Chinese activity in Sudan is worrying. The European Coalition on Oil in Sudan (ECOS) and other human rights groups accuse the Chinese of colluding with the Khartoum government in financing the war against the rebels in Darfur. Sudan exports 300,000 barrels per day of crude oil, and petroleum and its derivatives have been leading export items for several years.
In Block 6 -- mainly Darfur -- 40,000 barrels are produced per day. Oil has been discovered on the North-South (of Sudan) divide which passes through Darfur. If the South votes to secede after five years, the area will have been devastated by the government's scorched earth policy. Khartoum has also been buying arms from China: gun-ships, planes, military trucks, small firearms and ammunition. China has a policy of non-intervention in conflict resolution and prevention in Africa. It has never condemned Khartoum for the atrocities in Darfur; nor does it support US sanctions imposed on the Bashir regime.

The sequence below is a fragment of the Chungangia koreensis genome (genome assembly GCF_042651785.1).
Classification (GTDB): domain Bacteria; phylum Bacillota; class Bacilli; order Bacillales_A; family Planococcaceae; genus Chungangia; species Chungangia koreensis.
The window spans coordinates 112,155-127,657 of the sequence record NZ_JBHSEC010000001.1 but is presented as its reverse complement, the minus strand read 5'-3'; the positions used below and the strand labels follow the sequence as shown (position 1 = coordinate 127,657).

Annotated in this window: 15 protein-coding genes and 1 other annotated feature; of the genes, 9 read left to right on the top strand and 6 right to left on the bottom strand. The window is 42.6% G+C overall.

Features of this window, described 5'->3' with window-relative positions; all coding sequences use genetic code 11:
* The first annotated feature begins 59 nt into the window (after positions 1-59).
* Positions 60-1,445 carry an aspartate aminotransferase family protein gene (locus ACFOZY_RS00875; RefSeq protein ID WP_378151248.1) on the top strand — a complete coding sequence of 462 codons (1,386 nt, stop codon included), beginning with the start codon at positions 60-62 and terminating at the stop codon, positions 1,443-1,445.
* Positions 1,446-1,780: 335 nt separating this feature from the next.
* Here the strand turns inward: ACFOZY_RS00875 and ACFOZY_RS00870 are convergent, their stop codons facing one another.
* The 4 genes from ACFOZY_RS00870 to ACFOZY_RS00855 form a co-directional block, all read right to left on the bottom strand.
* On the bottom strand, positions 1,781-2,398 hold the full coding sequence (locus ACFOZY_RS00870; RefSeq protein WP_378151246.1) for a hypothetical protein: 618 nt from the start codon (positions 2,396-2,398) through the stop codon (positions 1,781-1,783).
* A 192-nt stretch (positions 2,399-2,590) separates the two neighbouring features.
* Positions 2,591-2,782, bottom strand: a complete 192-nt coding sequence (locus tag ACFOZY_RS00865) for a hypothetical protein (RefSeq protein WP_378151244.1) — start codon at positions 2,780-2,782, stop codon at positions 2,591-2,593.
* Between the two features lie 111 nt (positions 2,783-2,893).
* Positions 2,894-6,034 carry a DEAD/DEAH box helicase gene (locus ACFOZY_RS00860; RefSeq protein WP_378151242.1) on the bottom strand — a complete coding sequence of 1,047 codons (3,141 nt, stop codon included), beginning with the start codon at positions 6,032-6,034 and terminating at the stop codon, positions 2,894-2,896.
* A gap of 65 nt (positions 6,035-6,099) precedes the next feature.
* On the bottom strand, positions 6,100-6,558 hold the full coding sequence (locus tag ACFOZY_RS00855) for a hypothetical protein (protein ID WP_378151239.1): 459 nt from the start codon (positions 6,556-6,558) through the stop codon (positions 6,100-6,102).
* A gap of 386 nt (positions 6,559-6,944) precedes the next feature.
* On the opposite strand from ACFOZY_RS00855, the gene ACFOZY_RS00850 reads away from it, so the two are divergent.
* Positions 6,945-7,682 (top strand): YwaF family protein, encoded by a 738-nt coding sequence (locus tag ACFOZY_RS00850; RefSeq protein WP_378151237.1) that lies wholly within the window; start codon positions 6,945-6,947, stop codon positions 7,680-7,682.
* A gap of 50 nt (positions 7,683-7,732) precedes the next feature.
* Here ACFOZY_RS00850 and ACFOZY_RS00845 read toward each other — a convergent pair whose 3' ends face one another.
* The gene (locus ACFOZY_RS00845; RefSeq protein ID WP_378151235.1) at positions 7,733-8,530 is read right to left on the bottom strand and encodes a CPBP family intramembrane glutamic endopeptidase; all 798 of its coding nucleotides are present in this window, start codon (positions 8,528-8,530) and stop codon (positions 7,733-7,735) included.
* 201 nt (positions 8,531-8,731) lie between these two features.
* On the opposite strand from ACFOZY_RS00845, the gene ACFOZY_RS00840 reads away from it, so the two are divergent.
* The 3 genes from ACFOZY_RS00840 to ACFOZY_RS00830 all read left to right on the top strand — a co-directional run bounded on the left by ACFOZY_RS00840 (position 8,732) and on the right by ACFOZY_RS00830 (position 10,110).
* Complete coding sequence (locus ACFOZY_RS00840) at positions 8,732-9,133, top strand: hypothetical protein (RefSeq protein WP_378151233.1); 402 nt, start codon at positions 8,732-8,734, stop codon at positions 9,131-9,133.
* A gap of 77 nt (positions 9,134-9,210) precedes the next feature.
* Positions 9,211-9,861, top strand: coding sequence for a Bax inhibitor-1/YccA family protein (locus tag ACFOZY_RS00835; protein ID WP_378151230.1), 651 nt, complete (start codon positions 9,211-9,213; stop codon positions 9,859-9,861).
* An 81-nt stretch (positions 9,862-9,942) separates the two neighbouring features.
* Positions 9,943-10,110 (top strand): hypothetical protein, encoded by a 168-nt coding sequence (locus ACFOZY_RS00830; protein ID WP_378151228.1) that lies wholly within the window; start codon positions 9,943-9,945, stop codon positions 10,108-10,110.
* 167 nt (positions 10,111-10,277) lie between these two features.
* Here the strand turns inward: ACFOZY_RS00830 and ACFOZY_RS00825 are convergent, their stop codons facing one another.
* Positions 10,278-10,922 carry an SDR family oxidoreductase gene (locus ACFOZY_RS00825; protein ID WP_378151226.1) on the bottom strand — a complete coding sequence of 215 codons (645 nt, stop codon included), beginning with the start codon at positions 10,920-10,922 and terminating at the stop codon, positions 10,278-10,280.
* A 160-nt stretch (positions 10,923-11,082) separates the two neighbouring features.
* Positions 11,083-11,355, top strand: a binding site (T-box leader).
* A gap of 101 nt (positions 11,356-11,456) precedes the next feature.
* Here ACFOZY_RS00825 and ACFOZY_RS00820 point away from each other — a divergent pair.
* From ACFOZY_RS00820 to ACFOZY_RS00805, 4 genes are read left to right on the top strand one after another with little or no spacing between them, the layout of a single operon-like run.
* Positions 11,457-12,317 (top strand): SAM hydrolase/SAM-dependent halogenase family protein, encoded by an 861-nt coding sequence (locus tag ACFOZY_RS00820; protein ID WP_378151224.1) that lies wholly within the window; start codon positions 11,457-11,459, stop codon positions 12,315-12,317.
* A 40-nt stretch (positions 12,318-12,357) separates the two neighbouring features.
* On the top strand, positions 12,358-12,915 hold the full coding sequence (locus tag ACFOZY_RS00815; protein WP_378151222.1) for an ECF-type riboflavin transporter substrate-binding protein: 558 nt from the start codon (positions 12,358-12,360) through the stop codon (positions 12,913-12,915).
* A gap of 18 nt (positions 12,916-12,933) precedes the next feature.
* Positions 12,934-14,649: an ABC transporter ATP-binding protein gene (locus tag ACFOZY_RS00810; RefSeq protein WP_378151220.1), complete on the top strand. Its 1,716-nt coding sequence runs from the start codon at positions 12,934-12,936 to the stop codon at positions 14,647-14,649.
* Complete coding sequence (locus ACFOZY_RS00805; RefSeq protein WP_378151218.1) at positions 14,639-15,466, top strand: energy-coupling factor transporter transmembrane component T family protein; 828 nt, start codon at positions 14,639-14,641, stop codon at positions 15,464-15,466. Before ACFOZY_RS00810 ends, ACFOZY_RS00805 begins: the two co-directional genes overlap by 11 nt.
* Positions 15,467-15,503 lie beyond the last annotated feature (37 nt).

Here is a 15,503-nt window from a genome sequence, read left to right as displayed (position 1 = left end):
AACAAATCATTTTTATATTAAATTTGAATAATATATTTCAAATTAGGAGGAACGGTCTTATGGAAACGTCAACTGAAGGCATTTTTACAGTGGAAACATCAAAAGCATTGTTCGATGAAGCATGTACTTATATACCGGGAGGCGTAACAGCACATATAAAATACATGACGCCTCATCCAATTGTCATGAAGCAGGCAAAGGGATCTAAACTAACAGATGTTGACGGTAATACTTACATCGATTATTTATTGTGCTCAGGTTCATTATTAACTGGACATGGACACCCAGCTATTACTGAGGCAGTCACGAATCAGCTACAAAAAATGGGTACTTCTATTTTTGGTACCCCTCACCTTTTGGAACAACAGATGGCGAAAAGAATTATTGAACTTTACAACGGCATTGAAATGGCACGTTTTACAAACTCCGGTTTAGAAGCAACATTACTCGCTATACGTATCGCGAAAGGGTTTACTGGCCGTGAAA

Oil wealth is dangerous enough, but under its hard ground of Dafur may lie gold and diamonds as well. The west and south-west parts of the region have been earmarked by foreign companies and by the Sudanese government for prospecting. The conflict is spilling over into Chad too, where many civilians have been killed by the Janjaweed; Chad also has oil reserves and natural gas.
Russia also needs Africa’s oil and natural resources. Russian companies plan to invest US$5 billion in sub-Saharan Africa's natural resources industry over the next five years. It was Russia that largely supplied weapons for the 1998-2000 border war between Ethiopia and Eritrea, and they are still selling weapons to both countries. Eritrea may have minerals and energy, and Russia wants to be there first.